ABC News repeatedly celebrated weatherman Sam Champion's gay "marriage" to Rubem Robierb from Friday through Monday. On Monday's "Good Morning America," entertainment reporter Lara Spencer relayed: "We have so many stories to tell you this morning, including the surprising story of this woman. She is accused of being, we're not making this up, too sexy for her job. Her boss said she was too distracting and was actually threatening his marriage. But that's where the outrage begins -- because she's the one who lost her job, not him."
Then she turned to Champion: "Yeah, it's controversial, indeed, but this isn't. We have such great news to share with everybody, the best news of all. Sam Champion, everybody, getting married over the weekend." No one in America opposes gay marriage, apparently.
On Tuesday night, all three network evening newscasts ran with stories on a newly released government report blaming man-made climate change for recent extreme weather. ABC's World News led the charge, as anchor Diane Sawyer sounded the alarm: "Hot planet. The world is heating up. And for the first time, a U.S. Government-backed report ties that searing heat, those epic storms, to man-made global warming."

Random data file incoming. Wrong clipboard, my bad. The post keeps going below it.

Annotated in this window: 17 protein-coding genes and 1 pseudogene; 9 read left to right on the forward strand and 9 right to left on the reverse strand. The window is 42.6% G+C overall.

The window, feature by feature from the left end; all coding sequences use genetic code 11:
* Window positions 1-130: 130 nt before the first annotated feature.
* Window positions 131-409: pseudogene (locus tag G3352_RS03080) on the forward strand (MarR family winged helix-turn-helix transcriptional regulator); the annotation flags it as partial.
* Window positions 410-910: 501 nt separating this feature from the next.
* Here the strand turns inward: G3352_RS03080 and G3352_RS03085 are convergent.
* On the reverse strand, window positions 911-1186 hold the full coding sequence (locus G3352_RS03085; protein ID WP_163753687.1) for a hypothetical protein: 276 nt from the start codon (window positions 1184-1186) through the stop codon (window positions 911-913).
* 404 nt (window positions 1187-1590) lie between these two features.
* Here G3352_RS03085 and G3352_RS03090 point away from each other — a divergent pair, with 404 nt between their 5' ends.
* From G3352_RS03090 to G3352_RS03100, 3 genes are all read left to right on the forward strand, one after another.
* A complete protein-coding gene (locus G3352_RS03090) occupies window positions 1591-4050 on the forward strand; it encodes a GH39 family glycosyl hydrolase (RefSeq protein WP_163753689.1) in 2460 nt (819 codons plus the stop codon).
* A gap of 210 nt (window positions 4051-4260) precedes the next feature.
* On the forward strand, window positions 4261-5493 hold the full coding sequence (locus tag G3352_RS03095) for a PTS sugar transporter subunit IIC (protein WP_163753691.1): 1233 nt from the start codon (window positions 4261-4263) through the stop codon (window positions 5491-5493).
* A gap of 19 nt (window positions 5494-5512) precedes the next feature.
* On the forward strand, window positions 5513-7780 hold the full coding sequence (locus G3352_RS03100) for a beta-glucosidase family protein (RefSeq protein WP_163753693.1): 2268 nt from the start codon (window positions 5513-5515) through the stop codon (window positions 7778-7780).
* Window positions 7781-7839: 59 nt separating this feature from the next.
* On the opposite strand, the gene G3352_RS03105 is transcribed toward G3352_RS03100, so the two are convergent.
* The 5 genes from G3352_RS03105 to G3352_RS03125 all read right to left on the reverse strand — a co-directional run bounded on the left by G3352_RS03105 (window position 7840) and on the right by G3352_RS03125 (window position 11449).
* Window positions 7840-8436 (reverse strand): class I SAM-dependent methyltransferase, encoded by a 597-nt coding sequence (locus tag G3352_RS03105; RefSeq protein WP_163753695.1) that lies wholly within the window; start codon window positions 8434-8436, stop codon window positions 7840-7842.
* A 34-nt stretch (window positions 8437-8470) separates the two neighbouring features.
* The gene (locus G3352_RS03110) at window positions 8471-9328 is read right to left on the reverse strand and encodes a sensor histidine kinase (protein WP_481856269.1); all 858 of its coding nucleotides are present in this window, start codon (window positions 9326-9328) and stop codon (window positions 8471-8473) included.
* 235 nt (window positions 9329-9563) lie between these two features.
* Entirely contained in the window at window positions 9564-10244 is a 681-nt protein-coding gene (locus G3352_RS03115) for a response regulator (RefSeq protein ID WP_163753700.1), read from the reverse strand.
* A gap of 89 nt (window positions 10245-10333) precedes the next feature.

Sawyer cited a report from the National Oceanic and Atmospheric Administration as a "major alert about the speed of climate change on this planet" and wondered if the study represented "a tipping point" on the issue. Turning to weather editor Sam Champion, Sawyer hoped there was "still time to do something." Champion proclaimed: "I would say is, now is the time we start limiting man-made greenhouse gases if we're starting to see that that is exactly what other studies are showing."
A tale of two disasters: On ABC’s Good Morning America this morning, weatherman Sam Champion’s piece included reaction from several residents of Florida, Alabama and Louisiana to President Obama’s oil spill speech, and found three outright critics and no defenders of the administration’s handling of the disaster. One woman exclaimed: “What I would have liked to heard from him – that he actually had a plan.”
The kindest review came from a man in Alabama who merely hoped the federal response would improve: “I think we're seeing a change in how he's handling the situation. And I hope it's for the better.”